Adultery is one of the most common grounds for divorce and may be stated as a reason for divorce in the majority of states that allow fault divorces. Adultery is also one of the most difficult grounds to prove because the party alleging adultery must present evidence that his or her spouse is actually guilty of adultery.
What is Adultery?
Generally, adultery is defined as voluntary sexual intercourse by a married person with someone besides his or her spouse and includes both heterosexual and homosexual activity. In most instances, intercourse is required to prove adultery. However, certain other sexual behavior may amount to adultery under the laws of some states.
Proving adultery is difficult because it requires more than a feeling or belief on the part of the accusing spouse. Moreover, an admission of adultery by one spouse is usually insufficient to prove adultery.
Because there is usually no direct evidence of adultery, such as photographs or eyewitness accounts, it is most often proven with circumstantial evidence. In most jurisdictions, if the evidence offered as proof of adultery is subject to two interpretations, one of innocence and one of guilt, it is insufficient to prove adultery. However, if the circumstantial evidence presented by the accusing party demonstrates both an opportunity to commit adultery (being in a hotel room with someone who is not your spouse) and an adulterous disposition on the part of the accused (registering in the hotel as husband and wife), most courts will find adultery.
Because adultery is so difficult to prove, it is a good idea to also allege cruel treatment as a ground for the divorce. In jurisdictions that allow cruel treatment as a ground for divorce, evidence which may be insufficient to prove adultery, such as repeated threats to commit adultery or attempts to commit adultery, is usually sufficient to prove cruel treatment.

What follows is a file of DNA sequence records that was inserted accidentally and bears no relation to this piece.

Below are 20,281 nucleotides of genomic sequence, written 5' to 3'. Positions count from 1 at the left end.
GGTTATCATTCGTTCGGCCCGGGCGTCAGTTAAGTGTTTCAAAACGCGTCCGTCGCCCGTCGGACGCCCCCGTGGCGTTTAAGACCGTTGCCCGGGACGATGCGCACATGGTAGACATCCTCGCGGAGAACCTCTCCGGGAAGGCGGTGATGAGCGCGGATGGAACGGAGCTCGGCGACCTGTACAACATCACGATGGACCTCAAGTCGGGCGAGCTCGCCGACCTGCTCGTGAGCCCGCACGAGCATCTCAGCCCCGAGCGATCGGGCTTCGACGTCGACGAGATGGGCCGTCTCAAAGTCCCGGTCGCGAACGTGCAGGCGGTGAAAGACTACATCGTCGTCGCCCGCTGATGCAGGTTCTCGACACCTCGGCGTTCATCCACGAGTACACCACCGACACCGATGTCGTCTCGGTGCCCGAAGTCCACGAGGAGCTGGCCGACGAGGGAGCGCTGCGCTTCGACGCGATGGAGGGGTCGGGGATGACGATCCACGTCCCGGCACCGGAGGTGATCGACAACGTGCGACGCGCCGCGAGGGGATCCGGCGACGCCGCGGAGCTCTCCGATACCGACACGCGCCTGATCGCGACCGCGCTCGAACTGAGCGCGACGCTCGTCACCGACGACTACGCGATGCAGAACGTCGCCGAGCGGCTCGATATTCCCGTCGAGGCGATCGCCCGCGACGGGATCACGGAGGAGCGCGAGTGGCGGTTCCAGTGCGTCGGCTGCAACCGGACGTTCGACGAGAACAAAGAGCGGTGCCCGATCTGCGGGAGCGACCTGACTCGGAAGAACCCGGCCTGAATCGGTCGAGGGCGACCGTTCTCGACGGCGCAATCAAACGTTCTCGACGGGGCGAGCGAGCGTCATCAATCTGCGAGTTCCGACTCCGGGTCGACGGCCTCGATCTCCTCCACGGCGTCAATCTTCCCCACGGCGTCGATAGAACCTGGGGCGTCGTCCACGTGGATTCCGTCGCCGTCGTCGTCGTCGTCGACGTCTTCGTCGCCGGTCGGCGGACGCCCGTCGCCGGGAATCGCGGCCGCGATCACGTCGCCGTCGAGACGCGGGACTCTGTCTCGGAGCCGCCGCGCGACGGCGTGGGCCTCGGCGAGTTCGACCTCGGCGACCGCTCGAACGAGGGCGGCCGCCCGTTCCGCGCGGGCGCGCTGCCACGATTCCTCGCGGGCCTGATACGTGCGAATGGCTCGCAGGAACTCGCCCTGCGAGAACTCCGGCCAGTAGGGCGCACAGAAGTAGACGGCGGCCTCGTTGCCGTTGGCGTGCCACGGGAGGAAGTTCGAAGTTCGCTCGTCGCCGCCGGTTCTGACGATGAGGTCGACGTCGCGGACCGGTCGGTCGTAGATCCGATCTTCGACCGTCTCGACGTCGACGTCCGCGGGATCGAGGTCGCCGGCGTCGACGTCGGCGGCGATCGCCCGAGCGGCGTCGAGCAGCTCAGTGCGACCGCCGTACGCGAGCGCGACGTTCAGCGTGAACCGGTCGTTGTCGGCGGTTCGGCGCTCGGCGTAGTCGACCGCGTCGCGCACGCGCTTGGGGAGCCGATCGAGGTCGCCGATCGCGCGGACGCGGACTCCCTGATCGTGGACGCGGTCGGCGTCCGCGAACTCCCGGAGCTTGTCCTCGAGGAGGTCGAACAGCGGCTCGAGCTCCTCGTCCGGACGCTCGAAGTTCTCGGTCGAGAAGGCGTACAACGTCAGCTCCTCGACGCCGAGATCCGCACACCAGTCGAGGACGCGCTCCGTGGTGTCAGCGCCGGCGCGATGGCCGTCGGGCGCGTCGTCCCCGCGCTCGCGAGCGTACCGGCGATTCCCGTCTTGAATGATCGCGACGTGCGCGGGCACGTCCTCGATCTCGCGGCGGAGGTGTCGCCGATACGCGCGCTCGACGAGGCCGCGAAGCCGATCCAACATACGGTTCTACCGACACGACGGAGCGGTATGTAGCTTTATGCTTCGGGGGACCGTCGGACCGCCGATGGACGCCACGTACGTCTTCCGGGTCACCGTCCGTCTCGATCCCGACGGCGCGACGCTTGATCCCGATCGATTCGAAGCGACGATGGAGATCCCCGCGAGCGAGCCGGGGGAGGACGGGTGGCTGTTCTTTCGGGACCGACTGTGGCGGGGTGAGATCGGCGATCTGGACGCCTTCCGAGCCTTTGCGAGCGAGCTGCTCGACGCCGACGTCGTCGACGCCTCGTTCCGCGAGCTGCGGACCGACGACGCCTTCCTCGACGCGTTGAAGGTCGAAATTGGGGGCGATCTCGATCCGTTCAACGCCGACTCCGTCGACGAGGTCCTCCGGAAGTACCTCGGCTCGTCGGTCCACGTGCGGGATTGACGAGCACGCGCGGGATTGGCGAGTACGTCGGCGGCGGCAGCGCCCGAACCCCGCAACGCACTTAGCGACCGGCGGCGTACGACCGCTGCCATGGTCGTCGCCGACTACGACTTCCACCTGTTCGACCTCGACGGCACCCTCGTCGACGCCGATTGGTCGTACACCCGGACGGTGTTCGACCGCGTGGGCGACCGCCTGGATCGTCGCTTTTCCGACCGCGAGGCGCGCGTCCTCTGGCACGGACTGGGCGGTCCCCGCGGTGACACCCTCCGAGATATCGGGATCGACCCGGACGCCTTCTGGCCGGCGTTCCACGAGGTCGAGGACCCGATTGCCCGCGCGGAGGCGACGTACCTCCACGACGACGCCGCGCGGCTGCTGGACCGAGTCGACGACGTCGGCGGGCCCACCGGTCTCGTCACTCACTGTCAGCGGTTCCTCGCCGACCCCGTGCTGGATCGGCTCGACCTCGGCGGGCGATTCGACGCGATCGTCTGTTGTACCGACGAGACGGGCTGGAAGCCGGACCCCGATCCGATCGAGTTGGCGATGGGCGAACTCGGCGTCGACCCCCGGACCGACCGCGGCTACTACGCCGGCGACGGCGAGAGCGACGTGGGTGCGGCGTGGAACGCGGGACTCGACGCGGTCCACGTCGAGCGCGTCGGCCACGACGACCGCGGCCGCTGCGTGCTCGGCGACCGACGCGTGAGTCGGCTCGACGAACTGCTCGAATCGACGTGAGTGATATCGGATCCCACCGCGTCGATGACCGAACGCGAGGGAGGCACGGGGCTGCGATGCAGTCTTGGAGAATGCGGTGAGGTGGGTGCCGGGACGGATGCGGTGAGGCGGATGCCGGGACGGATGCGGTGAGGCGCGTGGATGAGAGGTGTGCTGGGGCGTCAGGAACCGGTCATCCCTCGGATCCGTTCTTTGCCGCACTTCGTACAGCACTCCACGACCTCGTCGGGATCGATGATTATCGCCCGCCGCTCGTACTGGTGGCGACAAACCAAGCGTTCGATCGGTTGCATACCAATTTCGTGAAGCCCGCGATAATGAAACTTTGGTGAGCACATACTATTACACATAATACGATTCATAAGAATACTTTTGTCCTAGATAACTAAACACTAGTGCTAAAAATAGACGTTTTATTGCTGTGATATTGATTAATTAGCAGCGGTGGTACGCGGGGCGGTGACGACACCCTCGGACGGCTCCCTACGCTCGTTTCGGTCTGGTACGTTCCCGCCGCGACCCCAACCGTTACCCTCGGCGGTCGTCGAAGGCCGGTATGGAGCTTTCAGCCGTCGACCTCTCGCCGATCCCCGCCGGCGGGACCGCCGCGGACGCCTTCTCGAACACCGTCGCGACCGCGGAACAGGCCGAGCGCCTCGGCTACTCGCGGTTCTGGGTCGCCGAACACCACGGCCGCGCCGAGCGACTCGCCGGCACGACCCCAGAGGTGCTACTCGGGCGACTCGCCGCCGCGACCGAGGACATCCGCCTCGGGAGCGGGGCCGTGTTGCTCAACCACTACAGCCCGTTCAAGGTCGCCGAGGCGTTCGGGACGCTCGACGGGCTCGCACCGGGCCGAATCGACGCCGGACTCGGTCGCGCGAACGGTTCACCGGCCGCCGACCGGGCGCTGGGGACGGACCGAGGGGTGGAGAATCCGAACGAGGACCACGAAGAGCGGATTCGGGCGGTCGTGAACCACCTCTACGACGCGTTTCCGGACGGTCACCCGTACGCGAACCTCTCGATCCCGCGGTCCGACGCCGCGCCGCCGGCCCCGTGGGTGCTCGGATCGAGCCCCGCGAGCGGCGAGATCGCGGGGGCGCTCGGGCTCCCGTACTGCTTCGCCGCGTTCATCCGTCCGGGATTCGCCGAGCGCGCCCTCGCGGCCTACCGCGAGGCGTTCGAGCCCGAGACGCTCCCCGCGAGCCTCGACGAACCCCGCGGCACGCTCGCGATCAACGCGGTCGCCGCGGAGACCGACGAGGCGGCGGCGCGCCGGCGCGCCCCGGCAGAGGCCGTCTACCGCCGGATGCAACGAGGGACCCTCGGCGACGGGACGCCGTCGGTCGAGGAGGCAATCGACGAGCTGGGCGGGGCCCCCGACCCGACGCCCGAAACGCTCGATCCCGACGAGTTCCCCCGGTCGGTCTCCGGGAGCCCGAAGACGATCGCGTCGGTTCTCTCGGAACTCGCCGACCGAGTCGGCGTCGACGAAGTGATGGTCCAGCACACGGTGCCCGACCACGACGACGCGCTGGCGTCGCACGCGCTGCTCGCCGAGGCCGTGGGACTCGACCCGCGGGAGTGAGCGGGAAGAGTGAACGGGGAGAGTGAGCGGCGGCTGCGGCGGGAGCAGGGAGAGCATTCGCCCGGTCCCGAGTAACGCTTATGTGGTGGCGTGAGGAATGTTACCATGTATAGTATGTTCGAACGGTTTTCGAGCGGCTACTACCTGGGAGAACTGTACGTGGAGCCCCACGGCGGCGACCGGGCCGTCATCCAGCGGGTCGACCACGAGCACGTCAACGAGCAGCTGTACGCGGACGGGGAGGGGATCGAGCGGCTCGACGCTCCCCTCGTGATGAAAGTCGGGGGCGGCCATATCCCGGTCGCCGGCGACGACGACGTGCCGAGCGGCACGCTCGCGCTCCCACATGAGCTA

Moments of Infidelity
In some jurisdictions, courts will find adultery even if the activity occurred after the separation of the parties. This is the case even when the activity occurred after the petition for divorce was filed.
Alimony Award and Division of Property
In most jurisdictions, a party who is found to have committed adultery is not entitled to receive alimony. However, he or she may be entitled to an equitable division of property. Where equitable division of property is in issue, the conduct of the parties during the marriage and with reference to the cause for the divorce, is relevant and admissible.
- Whether to seek a No Fault Divorce or to allege adultery and go to the time and expense of trying to prove it;
- The type of evidence needed to prove adultery (direct evidence vs. circumstantial evidence);
- Whether you have sufficient evidence to prove adultery or just a suspicion or feeling that your spouse has been unfaithful; and
- Whether you or your spouse may seek alimony or an equitable division of property.
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